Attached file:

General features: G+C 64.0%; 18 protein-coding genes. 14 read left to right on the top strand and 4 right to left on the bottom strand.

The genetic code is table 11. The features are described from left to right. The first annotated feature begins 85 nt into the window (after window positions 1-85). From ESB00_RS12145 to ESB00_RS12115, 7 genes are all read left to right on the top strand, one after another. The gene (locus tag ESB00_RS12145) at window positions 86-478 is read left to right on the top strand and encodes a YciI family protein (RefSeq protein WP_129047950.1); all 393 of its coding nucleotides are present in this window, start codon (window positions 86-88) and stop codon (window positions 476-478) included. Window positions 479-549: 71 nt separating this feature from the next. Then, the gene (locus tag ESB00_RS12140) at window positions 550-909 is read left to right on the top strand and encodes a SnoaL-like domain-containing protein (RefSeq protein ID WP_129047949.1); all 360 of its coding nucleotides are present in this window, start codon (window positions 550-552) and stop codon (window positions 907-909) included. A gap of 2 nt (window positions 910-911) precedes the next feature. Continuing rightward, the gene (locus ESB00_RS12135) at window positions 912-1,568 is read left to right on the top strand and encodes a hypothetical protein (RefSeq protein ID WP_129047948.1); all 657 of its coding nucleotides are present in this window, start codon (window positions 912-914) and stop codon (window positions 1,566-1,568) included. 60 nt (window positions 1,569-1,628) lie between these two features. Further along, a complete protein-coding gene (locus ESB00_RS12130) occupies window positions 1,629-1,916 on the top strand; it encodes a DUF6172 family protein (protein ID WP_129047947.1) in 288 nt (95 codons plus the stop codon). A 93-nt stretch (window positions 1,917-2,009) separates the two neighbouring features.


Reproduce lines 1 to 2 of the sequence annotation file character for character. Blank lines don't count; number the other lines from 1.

General features: G+C 64.0%; 18 protein-coding genes. 14 read left to right on the top strand and 4 right to left on the bottom strand.

The genetic code is table 11. The features are described from left to right. The first annotated feature begins 85 nt into the window (after window positions 1-85). From ESB00_RS12145 to ESB00_RS12115, 7 genes are all read left to right on the top strand, one after another. The gene (locus tag ESB00_RS12145) at window positions 86-478 is read left to right on the top strand and encodes a YciI family protein (RefSeq protein WP_129047950.1); all 393 of its coding nucleotides are present in this window, start codon (window positions 86-88) and stop codon (window positions 476-478) included. Window positions 479-549: 71 nt separating this feature from the next. Then, the gene (locus tag ESB00_RS12140) at window positions 550-909 is read left to right on the top strand and encodes a SnoaL-like domain-containing protein (RefSeq protein ID WP_129047949.1); all 360 of its coding nucleotides are present in this window, start codon (window positions 550-552) and stop codon (window positions 907-909) included. A gap of 2 nt (window positions 910-911) precedes the next feature. Continuing rightward, the gene (locus ESB00_RS12135) at window positions 912-1,568 is read left to right on the top strand and encodes a hypothetical protein (RefSeq protein ID WP_129047948.1); all 657 of its coding nucleotides are present in this window, start codon (window positions 912-914) and stop codon (window positions 1,566-1,568) included. 60 nt (window positions 1,569-1,628) lie between these two features. Further along, a complete protein-coding gene (locus ESB00_RS12130) occupies window positions 1,629-1,916 on the top strand; it encodes a DUF6172 family protein (protein ID WP_129047947.1) in 288 nt (95 codons plus the stop codon). A 93-nt stretch (window positions 1,917-2,009) separates the two neighbouring features.